God thought of his covenant with Israel in terms of a marriage. But it wasn’t a happy marriage. Israel and Judah were habitually unfaithful. They constantly and repeatedly broke their vows. God the ever loving husband kept taking them back. It was like being married to a prostitute. But it was even worse. God chastised Israel in Ezekiel saying that at least a prostitute gets paid, but Israel paid to be a prostitute. No more. God had had enough. He could not continue with that arrangement. No more with that covenant he says.
The days are coming when I will make a new covenant. Next Thursday we celebrate the institution of that new covenant, not a mere covenant, but a Testament. God is done with covenants. They don’t work with sinful man. Covenants, as it seems marriage vows are too easily broken. And it isn’t as if God didn’t know that when he entered into the covenant with Israel. It would be naïve to think that God did not foresee Israel’s infidelity. He saw it. But it would be equally naïve to think it did not pain Him, and anger Him or that He had no reason to be pained, or angered when it happened. Even man can foresee a lot. It doesn’t numb the pain of the experience. And you foresee, yet you hope you are wrong. I think we have all made decisions against better judgment, with the hope that we were just wrong. I suppose God though had no delusions of such hope. He knew. But he didn’t just know Israel. He knew us.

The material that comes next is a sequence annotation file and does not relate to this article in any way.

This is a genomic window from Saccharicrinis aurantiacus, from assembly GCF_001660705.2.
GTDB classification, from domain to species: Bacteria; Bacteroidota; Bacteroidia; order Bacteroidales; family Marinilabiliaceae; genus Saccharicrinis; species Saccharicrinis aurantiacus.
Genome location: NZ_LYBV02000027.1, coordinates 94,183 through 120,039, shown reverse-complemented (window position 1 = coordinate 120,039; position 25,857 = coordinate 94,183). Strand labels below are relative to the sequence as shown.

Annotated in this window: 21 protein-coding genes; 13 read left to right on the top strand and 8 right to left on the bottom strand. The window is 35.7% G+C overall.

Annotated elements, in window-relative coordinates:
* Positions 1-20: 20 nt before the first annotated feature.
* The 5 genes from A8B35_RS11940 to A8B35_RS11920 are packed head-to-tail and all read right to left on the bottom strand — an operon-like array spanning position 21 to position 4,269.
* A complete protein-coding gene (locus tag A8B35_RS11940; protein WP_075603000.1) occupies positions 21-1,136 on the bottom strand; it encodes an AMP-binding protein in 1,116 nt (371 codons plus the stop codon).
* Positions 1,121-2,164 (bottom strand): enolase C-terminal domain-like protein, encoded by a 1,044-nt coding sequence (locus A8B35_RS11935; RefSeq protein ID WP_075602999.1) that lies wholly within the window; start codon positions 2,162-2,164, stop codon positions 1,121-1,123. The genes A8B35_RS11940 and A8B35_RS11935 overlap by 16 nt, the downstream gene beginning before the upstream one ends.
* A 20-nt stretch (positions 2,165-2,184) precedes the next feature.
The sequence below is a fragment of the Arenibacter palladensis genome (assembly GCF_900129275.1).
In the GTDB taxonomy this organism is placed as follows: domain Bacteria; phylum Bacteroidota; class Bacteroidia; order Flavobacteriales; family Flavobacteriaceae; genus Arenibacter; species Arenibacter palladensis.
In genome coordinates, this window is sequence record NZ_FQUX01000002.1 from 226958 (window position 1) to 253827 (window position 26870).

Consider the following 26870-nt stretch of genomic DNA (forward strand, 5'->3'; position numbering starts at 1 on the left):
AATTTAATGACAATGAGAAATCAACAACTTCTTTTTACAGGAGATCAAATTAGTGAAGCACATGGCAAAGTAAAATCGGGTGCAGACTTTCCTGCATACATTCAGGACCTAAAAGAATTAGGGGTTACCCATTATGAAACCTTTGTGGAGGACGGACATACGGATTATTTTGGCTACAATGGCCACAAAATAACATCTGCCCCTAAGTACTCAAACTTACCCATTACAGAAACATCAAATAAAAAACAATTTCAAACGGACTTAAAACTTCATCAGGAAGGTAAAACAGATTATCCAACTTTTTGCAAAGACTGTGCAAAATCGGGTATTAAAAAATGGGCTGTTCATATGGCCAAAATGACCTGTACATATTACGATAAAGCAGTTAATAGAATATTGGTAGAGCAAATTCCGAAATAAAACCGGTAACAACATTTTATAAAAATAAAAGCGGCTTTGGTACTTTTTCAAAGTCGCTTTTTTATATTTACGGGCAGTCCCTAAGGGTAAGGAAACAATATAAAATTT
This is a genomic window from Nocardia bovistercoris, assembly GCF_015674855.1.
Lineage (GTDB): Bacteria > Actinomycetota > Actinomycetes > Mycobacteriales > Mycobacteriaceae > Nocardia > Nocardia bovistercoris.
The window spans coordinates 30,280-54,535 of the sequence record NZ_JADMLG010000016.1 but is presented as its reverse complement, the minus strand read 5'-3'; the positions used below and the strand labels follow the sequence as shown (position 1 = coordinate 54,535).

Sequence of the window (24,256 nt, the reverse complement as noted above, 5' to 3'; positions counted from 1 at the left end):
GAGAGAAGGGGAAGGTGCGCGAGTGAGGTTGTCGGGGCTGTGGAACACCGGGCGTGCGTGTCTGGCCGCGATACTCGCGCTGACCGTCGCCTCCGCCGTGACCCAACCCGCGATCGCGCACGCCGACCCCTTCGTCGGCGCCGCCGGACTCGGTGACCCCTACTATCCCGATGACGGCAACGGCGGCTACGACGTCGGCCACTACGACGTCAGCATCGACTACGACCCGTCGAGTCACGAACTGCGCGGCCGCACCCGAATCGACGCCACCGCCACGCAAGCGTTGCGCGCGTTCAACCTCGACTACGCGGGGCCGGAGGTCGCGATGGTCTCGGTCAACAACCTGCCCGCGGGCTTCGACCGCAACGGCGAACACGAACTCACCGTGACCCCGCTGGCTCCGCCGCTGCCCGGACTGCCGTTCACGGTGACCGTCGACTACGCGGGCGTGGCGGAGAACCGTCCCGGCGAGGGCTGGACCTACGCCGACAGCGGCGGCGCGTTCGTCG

Yes God knew you. We like sometimes to sit in judgment over ancient Israel and how awfully they treated our God. Like the new wife who can’t stand the ex wife. Didn’t that woman know who she had? How could she treat such a good man so badly. I suppose that wears off with the shine of a new marriage, when the delusions about the man wear off, and you realize he is another man, like all men, prone to his own particular faults and demons. It isn’t like that with God though. God remains blameless. We don’t. We have no reason to look in judgment over ancient Israel. We would be guilty of the same crimes under the old covenant. God foresaw this too. He never meant anyone to be saved under that old covenant. Not ancient Israel, and not us. He meant it to pave the way for Jesus Christ, that the New Covenant, the New Testament in his blood, the forgiveness of sins could save us.